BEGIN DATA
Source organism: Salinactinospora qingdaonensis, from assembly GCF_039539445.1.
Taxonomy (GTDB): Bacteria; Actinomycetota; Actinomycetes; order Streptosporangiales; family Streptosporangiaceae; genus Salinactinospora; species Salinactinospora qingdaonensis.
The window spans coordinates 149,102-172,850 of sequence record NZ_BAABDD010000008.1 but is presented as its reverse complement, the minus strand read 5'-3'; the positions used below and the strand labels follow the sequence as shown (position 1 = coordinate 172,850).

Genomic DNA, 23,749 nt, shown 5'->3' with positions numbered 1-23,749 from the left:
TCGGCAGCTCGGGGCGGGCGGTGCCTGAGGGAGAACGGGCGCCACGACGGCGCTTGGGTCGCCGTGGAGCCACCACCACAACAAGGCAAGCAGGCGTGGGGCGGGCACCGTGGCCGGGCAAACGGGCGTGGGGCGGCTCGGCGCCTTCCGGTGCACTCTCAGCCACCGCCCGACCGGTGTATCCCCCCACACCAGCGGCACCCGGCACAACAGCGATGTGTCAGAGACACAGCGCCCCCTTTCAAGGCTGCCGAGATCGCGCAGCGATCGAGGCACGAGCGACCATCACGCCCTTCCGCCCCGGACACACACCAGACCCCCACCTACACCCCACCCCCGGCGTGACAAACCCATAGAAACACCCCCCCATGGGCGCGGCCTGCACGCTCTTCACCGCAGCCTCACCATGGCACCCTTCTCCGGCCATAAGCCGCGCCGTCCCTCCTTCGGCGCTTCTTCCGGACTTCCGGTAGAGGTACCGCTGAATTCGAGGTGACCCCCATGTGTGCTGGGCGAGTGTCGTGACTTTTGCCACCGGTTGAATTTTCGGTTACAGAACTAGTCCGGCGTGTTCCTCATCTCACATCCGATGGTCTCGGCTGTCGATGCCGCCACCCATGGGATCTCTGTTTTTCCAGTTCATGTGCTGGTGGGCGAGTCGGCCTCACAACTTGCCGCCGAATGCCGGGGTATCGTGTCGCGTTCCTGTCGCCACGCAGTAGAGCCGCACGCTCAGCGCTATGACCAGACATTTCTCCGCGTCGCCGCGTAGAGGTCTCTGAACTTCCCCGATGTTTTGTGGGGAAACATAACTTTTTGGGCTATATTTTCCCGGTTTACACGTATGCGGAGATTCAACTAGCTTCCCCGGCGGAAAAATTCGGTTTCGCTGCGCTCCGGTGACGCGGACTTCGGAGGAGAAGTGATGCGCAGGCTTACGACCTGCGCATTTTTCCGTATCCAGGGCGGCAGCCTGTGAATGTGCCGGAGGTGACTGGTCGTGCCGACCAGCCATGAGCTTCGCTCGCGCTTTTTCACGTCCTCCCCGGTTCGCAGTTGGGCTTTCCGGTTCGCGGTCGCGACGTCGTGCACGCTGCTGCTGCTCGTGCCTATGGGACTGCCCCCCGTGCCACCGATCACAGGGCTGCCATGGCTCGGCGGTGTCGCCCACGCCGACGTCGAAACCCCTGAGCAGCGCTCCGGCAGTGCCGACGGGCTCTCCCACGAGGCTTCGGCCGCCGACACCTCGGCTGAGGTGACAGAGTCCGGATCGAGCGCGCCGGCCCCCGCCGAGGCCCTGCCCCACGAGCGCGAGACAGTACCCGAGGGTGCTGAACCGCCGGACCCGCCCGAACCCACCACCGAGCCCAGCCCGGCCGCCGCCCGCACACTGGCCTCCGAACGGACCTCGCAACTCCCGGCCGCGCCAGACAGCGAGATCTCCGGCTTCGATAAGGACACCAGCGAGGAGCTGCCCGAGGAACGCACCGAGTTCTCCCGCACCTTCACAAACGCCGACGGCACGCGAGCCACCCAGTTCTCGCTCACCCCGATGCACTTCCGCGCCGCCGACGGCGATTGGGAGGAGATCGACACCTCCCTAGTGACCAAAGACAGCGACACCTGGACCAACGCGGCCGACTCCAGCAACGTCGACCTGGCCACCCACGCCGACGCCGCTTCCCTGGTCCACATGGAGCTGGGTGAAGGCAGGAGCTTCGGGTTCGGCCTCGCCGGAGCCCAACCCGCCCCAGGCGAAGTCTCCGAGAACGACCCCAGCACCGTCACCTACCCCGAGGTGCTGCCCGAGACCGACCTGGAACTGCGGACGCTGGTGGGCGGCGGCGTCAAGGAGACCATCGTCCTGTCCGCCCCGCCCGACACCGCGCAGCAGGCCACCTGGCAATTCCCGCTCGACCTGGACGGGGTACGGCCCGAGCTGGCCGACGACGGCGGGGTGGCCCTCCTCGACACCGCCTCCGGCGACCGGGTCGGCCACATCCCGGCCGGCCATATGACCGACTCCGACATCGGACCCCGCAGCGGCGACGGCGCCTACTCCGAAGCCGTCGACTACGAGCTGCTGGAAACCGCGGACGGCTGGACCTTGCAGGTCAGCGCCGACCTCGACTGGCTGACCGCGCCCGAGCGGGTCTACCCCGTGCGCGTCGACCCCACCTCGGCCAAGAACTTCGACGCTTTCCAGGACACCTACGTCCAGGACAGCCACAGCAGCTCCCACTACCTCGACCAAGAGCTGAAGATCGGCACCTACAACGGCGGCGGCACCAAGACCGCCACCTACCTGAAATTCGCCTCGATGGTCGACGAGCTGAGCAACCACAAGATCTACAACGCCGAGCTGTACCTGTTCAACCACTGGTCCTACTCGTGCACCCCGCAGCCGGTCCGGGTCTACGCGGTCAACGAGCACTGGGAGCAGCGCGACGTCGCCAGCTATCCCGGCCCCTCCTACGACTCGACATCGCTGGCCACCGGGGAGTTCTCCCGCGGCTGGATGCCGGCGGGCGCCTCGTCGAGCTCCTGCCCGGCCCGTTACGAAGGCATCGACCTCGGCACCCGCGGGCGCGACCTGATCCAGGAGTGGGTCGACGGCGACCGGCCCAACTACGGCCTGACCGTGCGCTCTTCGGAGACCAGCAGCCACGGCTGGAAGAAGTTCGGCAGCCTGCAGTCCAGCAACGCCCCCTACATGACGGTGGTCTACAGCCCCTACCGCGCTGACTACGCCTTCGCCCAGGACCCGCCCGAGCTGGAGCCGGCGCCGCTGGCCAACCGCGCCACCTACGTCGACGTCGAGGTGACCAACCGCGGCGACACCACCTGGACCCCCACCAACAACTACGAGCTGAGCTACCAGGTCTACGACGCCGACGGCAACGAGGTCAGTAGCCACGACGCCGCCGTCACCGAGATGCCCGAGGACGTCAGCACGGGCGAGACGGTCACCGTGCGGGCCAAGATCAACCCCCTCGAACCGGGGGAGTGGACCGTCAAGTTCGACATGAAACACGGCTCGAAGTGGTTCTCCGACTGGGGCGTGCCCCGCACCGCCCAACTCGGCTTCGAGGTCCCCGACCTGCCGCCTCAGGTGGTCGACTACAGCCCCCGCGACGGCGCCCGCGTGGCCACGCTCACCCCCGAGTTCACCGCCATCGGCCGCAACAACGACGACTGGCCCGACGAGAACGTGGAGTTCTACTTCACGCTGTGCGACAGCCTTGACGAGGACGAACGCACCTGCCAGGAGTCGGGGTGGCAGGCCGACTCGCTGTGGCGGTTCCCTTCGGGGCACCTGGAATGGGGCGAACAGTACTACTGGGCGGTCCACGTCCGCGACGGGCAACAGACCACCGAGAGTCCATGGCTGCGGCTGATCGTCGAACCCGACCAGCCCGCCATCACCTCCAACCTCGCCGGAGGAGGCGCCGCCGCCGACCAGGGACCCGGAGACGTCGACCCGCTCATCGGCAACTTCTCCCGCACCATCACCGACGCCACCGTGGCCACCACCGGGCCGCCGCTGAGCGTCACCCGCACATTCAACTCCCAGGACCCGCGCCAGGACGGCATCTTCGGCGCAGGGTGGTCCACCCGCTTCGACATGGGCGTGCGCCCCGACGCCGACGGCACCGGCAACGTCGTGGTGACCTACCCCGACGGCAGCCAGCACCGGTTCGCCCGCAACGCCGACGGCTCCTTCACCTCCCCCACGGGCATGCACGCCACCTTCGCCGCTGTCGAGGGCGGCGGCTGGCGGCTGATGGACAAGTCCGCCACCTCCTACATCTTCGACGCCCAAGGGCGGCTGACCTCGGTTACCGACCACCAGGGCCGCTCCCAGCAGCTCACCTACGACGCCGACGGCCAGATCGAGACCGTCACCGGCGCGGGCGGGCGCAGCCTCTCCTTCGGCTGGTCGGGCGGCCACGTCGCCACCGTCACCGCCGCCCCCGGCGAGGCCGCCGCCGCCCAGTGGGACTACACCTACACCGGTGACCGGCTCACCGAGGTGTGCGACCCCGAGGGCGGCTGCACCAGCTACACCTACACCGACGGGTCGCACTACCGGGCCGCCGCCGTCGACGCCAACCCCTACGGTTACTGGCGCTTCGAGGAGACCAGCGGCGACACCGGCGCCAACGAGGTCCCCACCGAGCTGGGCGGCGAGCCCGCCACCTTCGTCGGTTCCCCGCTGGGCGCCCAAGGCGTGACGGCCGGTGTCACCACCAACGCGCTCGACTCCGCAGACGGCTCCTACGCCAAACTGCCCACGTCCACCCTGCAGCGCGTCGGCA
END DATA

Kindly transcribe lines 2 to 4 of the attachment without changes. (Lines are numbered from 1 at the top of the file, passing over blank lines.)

Taxonomy (GTDB): Bacteria; Actinomycetota; Actinomycetes; order Streptosporangiales; family Streptosporangiaceae; genus Salinactinospora; species Salinactinospora qingdaonensis.
The window spans coordinates 149,102-172,850 of sequence record NZ_BAABDD010000008.1 but is presented as its reverse complement, the minus strand read 5'-3'; the positions used below and the strand labels follow the sequence as shown (position 1 = coordinate 172,850).

Genomic DNA, 23,749 nt, shown 5'->3' with positions numbered 1-23,749 from the left: